A state function is a term used quite a bit in chemistry, especially when talking about thermodynamics, and sometimes it’s confusing as to what it really is. It’s not an equation or anything, but a way to describe a property of something. Here’s the easy definition, and a way to remember it.
A state function is a property of something (like the change of energy), that only depends on the current state, not how it got there. Just a helpful note; if a state function returns to it’s initial conditions, the overall change is zero since it’s value depends only on where it is now. Read the following example and it will definitely clear this up.
[Easy way to remember what a state function is]
To remember what a state function is, imagine you’re going to take a trip across the United States from New York to California. You leave New York and arrive in California after awhile. You’re having so much fun on the road trip that it really doesn’t matter how long it takes you to get to California, the point is that you are there! You crossed a few states on the way, but who even cares? For all anyone knows, you could have driven through 30 states first, but it doesn’t even matter.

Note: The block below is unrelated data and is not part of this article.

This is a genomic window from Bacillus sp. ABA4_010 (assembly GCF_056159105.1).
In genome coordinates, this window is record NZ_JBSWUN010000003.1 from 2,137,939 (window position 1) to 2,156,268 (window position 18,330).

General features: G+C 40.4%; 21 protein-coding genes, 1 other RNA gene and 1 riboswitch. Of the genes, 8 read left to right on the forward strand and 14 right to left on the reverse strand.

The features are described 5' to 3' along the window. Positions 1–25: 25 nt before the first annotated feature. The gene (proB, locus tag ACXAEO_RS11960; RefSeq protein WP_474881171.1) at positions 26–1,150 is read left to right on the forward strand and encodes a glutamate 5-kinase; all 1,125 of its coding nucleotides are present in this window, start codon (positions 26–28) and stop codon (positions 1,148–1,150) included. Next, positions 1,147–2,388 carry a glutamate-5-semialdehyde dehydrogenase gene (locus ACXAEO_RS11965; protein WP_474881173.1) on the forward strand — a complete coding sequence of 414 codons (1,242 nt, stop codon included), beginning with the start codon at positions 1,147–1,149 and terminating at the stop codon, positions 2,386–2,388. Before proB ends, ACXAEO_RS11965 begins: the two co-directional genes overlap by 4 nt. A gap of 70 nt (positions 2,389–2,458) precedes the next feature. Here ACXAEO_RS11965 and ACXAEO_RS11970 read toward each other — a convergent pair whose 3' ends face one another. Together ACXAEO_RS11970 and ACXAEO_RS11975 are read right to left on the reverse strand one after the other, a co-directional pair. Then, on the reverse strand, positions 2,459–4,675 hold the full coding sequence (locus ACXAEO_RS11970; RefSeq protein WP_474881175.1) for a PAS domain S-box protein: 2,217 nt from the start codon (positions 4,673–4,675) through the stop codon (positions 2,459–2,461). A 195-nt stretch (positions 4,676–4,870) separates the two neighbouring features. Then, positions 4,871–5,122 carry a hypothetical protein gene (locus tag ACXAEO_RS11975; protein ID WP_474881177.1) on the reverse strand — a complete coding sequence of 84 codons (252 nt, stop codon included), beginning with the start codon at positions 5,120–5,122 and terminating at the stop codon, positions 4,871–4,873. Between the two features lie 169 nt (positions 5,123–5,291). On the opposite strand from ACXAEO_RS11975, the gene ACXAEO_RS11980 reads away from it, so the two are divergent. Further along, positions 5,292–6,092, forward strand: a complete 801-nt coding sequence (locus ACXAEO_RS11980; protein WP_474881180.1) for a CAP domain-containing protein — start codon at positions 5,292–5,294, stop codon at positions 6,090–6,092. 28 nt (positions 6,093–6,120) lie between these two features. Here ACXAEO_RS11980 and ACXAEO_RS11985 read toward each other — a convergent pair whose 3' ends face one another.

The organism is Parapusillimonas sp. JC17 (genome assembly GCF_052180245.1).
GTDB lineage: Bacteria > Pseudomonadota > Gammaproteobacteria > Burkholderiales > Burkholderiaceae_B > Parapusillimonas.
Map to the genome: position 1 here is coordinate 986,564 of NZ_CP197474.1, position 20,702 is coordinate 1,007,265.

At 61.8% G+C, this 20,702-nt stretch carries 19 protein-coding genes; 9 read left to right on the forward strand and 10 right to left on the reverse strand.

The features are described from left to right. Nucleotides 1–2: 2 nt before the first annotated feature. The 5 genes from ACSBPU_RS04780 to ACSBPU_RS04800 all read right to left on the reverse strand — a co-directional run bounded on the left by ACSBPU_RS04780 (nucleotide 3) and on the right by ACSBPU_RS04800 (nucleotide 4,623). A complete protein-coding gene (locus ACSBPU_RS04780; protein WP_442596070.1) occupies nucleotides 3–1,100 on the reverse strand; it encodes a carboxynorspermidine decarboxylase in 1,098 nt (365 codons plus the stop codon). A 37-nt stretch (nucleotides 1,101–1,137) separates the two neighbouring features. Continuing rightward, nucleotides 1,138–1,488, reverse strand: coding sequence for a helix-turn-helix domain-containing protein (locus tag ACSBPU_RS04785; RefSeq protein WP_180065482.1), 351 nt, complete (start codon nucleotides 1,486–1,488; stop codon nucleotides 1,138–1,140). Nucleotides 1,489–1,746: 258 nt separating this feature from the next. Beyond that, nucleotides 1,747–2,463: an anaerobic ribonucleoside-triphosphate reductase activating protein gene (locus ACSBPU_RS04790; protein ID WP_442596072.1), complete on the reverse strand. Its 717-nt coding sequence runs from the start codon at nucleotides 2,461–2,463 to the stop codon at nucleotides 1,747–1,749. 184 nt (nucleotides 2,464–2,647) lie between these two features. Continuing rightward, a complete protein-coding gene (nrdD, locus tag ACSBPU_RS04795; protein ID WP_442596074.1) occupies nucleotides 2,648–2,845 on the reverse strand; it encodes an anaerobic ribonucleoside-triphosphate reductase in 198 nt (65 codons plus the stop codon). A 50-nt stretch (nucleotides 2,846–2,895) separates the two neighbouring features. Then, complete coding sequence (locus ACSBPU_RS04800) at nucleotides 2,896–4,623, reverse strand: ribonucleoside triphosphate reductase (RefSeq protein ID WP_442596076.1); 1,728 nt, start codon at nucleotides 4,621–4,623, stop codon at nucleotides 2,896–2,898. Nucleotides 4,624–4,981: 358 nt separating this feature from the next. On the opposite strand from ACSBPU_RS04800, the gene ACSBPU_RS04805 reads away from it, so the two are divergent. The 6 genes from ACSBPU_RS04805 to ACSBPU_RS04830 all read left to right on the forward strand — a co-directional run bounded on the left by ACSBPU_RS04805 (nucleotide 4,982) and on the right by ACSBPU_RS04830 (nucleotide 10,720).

In this case, your position is a state function. All that matters is your total change in position, that is the distance between where you left in New York to where you are in California.
[Easy way to remember reversibility of a state function]
Now, imagine you’re in California and decide to go back to New York. After crossing through some states and a little time later you end up back in New York, right where you started. Your total position change is zero since you left from New York and came right back to New York. Same goes for a state function when it’s reversed and brought back to where it started.
Some chemistry related examples of a state function include change in energy or enthalpy (think Hess’s Law).
Hope this helps! I know I had a hard time figuring it out when I was in Chemistry; there are so many types of functions that it’s so easy to get them mixed up.